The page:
- We all come into the world with a preference for kindness and goodness, but we have to nurture these qualities in order to flourish.
- Research shows us that kindness and compassion are best regarded as skills that can be enhanced through training.
- We can integrate well-being practices that intentionally strengthen qualities like kindness and compassion throughout all city sectors.
Human beings are wired to flourish – science has shown us that this is part of our core DNA. We can define human flourishing as the process by which we harness and nurture the innate capacities within every human being to be well.
All of us come into the world with a preference for kindness, goodness, and the capacity for awareness, but we have to nurture these qualities in order to flourish.
I’m a neuroscientist by training, and the driving question behind my work has always been: Why are some people more vulnerable to life’s slings and arrows and others more resilient? These qualities of goodness are at the root of our flourishing, and while we are all endowed with them, it is important to acknowledge that each person begins in a different place and lives within diverse contexts. Different constraints operate in each person’s life, and how we respond to them is influenced by how we are raised and the communities in which we reside.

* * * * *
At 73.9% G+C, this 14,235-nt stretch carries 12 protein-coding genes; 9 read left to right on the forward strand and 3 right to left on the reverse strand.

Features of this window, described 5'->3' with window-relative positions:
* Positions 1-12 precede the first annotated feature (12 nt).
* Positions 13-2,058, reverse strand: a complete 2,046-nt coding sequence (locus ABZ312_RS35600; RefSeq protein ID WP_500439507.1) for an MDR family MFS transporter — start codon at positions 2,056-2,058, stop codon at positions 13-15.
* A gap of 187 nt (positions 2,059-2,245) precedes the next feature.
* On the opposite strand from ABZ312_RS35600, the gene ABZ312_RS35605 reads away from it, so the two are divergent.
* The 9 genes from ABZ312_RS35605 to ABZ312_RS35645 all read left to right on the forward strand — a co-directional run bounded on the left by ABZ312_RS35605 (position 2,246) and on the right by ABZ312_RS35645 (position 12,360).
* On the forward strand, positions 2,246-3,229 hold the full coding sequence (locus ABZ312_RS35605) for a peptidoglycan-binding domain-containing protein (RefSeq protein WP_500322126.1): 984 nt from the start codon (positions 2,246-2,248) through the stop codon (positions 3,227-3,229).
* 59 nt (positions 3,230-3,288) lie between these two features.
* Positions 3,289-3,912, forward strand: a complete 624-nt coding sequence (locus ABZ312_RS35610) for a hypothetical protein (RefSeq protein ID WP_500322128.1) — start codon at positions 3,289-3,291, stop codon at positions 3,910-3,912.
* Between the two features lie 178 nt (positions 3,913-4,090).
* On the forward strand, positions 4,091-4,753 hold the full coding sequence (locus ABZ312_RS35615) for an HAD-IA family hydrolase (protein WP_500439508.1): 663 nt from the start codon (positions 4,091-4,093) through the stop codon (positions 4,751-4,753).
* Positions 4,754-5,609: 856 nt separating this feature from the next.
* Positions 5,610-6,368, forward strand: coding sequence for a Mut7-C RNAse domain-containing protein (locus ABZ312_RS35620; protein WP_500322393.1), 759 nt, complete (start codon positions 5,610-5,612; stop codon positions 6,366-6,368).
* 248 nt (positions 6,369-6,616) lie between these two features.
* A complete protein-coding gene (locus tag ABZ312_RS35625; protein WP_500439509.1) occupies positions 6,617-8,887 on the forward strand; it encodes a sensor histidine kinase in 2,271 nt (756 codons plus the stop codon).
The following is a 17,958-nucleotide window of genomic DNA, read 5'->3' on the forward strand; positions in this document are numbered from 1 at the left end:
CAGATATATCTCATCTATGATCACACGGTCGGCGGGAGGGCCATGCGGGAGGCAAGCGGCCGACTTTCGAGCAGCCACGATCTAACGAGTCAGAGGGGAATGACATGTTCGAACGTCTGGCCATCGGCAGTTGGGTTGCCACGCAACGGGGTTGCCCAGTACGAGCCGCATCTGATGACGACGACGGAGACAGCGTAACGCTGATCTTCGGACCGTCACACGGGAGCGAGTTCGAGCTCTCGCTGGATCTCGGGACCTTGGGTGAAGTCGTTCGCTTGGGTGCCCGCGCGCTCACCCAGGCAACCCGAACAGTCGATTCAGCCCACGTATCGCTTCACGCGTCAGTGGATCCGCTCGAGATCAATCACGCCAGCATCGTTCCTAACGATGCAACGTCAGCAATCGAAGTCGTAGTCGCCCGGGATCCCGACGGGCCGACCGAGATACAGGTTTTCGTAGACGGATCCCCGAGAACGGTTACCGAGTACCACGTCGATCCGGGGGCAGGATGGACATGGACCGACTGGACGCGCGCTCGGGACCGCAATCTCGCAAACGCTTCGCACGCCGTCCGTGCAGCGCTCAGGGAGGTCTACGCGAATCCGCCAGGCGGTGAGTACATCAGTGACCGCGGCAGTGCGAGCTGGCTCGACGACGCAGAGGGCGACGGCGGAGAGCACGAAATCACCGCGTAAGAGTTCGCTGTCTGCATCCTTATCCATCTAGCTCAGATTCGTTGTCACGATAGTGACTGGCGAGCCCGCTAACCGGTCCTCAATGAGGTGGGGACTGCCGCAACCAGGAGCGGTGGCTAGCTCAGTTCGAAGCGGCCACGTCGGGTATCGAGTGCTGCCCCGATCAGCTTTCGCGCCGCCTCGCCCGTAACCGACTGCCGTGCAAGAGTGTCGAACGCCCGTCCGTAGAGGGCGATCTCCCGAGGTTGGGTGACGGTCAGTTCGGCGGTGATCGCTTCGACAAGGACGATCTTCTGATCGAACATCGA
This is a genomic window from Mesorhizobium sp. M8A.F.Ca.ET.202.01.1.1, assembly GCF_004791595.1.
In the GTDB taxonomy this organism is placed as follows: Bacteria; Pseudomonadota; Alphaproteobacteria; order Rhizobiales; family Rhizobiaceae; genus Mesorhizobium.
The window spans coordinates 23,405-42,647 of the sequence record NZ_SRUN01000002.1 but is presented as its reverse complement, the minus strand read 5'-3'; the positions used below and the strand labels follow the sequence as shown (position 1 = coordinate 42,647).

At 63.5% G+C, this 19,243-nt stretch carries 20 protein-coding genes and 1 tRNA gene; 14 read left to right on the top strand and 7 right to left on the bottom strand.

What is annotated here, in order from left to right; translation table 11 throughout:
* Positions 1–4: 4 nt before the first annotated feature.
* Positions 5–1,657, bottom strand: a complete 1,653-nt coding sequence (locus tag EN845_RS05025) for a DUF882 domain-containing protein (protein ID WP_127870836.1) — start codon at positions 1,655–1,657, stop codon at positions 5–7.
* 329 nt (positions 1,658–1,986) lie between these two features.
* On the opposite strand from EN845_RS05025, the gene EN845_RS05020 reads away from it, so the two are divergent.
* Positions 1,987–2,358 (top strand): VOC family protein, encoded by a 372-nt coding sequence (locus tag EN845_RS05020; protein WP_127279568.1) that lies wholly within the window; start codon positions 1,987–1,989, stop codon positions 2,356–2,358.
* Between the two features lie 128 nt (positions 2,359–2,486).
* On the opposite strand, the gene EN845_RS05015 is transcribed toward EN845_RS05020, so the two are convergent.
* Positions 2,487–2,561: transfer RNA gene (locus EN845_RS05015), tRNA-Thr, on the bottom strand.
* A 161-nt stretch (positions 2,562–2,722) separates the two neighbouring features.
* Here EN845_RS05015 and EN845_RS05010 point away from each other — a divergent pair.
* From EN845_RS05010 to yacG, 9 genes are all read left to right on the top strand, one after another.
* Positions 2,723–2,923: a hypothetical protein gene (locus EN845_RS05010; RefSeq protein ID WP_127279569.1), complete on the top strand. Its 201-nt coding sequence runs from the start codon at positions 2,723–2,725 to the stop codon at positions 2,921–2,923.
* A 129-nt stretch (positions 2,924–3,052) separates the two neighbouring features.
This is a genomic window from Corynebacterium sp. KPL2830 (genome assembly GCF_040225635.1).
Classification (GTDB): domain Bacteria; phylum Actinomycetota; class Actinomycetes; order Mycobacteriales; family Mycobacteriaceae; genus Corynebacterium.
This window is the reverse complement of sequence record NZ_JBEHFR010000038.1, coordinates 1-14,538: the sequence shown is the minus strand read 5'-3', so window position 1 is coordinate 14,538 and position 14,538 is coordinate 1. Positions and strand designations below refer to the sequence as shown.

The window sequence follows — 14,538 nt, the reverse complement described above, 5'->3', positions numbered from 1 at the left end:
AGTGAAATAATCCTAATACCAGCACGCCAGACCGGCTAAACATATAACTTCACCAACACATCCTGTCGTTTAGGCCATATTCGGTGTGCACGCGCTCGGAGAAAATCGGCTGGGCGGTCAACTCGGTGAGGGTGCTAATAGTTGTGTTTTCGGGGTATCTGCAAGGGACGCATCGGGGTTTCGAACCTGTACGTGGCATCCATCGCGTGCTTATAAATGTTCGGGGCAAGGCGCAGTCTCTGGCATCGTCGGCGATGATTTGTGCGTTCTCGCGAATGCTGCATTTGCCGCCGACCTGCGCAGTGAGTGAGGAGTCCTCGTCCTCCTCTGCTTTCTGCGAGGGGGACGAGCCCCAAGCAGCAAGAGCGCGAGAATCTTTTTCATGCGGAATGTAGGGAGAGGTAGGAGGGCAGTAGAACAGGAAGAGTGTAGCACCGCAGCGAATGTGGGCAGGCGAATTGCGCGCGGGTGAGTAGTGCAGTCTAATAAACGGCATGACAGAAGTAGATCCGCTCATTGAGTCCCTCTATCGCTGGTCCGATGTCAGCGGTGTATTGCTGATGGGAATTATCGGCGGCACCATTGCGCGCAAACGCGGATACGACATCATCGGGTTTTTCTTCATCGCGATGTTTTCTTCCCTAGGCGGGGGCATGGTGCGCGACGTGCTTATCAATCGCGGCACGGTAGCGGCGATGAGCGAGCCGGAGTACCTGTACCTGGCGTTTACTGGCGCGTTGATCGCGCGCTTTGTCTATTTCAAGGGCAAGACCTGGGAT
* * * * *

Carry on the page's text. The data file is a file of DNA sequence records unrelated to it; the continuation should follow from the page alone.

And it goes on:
Where to begin?
Much of the focus of research on emotional well-being has been on the individual. One of the key insights associated with well-being is the importance of interdependence itself. The recognition that our well-being both impacts the well-being of others and is itself affected by the well-being of the community in which we reside invites us to shift the focus to the community itself.
Given that more than half of the world’s population currently lives in cities, we can begin to address our global distress by focusing on key sectors within cities. By understanding a city’s unique integrated health and social care models, we can both engage in and help enhance existing efforts that positively impact the well-being of its people.
For initiatives to be sustainable, they must be shaped by the specific community's needs, building on assets that already exist within that community. While there are likely important variations across cities, the basic principles for the cultivation of well-being are expected to be similar.